Global CO2 emissions on the rise again in 2010

Monday, November 22, 2010

WASHINGTON - Global carbon dioxide emissions, the main contributor to global warming, show no sign of abating and may reach record levels in 2010, according to a study.

The study, led by the universities of Exeter and East Anglia, both in Britain, and other global institutions, is part of the annual carbon budget update by the Global Carbon Project.

The study authors found that despite the major financial crisis hitting the world last year, global CO2 emissions from the burning of fossil fuel in 2009 were only 1.3 percent below the record 2008 figures. This is less than half the drop predicted a year ago.

The global financial crisis severely affected western economies, leading to large reductions in CO2 emissions. For example, emissions in Britain were 8.6 percent lower lower in 2009 than in 2008, according to an Exeter and East Anglia statement.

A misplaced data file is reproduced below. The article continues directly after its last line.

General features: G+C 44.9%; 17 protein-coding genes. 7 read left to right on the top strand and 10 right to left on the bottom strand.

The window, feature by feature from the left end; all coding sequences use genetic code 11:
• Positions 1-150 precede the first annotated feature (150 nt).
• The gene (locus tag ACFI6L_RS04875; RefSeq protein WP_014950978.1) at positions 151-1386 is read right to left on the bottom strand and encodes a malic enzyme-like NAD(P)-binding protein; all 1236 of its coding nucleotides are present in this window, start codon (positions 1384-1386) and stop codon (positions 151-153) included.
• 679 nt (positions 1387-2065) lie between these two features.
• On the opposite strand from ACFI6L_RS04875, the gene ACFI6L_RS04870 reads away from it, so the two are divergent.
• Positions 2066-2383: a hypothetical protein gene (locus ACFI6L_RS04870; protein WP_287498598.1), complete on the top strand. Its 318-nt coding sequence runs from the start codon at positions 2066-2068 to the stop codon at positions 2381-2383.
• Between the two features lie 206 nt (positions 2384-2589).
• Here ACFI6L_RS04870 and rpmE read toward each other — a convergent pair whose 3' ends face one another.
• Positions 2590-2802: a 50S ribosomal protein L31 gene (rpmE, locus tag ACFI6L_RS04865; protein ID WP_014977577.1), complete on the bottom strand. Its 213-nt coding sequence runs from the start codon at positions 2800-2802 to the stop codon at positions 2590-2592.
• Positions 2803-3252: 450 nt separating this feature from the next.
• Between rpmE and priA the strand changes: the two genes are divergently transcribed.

Similar figures apply to the US, Japan, France, Germany, and most other industrialised nations, reports the journal Nature Geoscience.

However, emerging economies had a strong economic performance despite the financial crisis, and recorded substantial increase in CO2 emissions (China more than 8 percent, India more than 6.2 percent).

Pierre Friedlingstein, who led the research, said: “The 2009 drop in CO2 emissions is less than half that was anticipated a year ago.

The study projects that if economic growth proceeds as expected, global fossil fuel emissions will increase by more than three percent in 2010, approaching the high emissions growth rates observed through 2000 to 2008.

Filed under: Environment

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